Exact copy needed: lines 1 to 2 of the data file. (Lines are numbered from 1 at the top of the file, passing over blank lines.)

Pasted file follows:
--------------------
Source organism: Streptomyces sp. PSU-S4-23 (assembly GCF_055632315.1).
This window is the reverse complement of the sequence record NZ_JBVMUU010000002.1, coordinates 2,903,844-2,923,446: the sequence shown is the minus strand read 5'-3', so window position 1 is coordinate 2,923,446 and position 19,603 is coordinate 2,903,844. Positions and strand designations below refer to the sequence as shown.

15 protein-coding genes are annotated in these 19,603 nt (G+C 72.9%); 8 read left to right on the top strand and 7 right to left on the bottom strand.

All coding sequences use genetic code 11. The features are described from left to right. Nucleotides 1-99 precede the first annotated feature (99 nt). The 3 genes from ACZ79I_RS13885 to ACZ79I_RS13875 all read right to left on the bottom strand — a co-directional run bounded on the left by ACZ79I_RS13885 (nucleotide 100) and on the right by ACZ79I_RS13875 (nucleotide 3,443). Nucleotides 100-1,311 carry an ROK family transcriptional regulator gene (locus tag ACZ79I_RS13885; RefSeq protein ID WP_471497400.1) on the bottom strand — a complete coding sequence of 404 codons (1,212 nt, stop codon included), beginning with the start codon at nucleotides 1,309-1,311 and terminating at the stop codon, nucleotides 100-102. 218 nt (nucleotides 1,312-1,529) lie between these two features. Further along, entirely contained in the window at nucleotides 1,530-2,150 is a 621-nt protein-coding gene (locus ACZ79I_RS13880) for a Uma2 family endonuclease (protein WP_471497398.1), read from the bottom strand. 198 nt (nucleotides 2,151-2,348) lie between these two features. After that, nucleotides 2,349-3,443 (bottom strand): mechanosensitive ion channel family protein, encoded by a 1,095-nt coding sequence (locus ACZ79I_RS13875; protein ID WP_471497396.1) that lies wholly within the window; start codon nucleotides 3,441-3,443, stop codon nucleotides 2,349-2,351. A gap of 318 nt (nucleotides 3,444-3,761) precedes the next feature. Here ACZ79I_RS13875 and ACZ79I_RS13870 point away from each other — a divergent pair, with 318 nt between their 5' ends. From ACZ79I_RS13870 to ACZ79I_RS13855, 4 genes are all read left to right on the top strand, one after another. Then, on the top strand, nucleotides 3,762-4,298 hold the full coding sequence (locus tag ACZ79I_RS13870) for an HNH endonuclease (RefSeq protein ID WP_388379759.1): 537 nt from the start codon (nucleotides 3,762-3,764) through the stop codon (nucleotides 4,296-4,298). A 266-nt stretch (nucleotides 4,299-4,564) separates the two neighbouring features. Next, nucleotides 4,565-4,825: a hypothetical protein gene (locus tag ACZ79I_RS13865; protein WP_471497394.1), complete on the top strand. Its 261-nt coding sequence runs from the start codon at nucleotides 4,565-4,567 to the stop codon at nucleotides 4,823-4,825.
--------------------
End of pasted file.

Source organism: Streptomyces sp. PSU-S4-23 (assembly GCF_055632315.1).
This window is the reverse complement of the sequence record NZ_JBVMUU010000002.1, coordinates 2,903,844-2,923,446: the sequence shown is the minus strand read 5'-3', so window position 1 is coordinate 2,923,446 and position 19,603 is coordinate 2,903,844. Positions and strand designations below refer to the sequence as shown.